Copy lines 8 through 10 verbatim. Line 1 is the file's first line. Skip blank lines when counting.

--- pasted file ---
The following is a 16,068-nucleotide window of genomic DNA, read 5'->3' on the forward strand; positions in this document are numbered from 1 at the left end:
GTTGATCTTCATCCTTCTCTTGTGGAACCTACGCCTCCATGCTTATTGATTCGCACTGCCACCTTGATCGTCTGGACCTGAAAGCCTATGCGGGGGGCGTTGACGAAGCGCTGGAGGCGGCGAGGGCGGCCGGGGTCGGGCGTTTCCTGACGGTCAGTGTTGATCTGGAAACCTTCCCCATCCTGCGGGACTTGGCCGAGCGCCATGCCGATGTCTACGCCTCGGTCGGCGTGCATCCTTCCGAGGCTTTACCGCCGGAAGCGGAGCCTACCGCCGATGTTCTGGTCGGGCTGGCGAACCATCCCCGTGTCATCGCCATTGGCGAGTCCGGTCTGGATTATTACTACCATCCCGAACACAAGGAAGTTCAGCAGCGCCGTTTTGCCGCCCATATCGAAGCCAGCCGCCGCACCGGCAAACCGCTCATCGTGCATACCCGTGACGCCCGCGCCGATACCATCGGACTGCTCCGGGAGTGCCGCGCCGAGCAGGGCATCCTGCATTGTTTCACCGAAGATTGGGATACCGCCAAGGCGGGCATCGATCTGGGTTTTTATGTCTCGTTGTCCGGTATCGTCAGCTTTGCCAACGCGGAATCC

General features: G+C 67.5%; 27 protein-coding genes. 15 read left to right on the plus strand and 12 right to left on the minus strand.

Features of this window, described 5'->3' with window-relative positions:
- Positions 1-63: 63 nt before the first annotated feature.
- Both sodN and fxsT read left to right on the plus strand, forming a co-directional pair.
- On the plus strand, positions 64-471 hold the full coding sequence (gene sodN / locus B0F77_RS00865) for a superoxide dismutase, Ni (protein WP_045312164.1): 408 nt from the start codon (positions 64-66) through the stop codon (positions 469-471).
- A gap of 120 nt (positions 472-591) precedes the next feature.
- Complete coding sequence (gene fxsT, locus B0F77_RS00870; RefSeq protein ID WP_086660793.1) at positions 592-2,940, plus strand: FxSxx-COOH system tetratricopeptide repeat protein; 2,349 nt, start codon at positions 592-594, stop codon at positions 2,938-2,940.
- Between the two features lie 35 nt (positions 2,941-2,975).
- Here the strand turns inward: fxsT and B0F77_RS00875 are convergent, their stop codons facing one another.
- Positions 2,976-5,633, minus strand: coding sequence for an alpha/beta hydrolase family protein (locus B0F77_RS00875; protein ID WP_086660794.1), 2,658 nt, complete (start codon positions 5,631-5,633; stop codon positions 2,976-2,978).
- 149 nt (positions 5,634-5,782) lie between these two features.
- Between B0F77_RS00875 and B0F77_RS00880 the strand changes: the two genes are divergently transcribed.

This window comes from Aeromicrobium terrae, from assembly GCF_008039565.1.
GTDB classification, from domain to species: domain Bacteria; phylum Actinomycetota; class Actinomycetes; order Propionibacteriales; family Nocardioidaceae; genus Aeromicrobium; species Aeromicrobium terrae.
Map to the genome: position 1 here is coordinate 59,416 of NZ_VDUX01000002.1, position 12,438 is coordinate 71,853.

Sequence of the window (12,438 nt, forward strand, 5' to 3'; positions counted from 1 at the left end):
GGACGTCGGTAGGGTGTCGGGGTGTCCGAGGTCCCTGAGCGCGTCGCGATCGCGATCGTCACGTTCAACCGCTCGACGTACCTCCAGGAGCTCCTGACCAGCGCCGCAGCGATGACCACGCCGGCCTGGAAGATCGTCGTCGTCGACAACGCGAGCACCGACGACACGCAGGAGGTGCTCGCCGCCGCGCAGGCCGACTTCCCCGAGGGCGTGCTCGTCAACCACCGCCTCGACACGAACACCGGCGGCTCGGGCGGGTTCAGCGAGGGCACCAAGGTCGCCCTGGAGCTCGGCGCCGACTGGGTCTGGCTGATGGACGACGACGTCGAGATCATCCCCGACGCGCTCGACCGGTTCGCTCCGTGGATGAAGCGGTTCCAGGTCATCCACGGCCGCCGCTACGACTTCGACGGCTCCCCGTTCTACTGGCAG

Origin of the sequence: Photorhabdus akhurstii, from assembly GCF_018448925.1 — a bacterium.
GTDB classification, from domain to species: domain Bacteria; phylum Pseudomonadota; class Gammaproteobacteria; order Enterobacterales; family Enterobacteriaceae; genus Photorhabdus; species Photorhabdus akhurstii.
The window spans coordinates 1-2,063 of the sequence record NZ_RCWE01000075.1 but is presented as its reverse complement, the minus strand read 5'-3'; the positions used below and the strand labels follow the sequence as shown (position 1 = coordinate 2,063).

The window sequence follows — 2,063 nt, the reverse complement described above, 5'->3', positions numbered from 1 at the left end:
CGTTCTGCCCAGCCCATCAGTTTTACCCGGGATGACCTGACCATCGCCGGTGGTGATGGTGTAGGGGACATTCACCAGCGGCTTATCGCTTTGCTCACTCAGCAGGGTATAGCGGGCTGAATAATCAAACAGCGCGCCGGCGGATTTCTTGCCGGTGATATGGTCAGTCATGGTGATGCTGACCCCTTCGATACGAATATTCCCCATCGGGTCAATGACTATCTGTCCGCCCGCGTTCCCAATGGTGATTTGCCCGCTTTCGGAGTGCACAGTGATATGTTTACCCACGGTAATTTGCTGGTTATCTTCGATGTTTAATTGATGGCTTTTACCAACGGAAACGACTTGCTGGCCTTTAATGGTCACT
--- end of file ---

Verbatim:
- A gap of 120 nt (positions 472-591) precedes the next feature.
- Complete coding sequence (gene fxsT, locus B0F77_RS00870; RefSeq protein ID WP_086660793.1) at positions 592-2,940, plus strand: FxSxx-COOH system tetratricopeptide repeat protein; 2,349 nt, start codon at positions 592-594, stop codon at positions 2,938-2,940.
- Between the two features lie 35 nt (positions 2,941-2,975).